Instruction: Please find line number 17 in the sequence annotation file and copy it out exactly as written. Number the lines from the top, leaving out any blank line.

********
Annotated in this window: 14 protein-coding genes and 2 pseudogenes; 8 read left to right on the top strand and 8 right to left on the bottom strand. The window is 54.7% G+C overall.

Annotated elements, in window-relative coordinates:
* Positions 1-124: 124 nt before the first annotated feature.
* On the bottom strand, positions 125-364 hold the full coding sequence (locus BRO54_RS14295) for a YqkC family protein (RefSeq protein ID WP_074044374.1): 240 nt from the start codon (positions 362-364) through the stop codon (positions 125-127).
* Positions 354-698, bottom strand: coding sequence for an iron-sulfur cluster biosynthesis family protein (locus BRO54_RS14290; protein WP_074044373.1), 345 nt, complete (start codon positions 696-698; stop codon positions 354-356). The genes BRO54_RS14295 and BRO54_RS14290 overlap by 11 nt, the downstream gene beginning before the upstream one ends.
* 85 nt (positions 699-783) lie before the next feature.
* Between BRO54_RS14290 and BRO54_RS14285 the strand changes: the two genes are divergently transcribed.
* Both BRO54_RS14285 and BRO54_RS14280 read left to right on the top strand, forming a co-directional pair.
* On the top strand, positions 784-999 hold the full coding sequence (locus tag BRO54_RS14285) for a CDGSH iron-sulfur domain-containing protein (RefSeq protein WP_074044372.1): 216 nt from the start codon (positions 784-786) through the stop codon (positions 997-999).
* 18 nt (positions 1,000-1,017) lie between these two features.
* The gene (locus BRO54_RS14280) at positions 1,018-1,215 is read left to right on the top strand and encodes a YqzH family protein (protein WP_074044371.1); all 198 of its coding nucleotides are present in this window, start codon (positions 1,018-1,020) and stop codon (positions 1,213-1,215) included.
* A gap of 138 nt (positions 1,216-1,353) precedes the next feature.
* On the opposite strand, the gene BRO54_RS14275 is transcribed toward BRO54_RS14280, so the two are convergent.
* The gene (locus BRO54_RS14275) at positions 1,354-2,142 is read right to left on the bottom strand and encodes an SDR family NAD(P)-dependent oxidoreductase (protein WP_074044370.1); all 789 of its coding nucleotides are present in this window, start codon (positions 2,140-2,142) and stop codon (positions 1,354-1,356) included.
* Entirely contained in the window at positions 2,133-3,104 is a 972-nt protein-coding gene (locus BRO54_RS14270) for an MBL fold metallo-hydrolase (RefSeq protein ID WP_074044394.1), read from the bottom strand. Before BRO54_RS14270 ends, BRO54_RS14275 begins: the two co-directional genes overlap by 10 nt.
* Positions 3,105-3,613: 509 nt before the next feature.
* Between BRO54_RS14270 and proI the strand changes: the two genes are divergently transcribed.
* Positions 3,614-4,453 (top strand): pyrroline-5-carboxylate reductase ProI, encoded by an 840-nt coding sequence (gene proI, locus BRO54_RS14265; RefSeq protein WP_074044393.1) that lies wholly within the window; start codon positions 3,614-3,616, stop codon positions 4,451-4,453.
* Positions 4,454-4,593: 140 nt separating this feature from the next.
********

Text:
* Between BRO54_RS14270 and proI the strand changes: the two genes are divergently transcribed.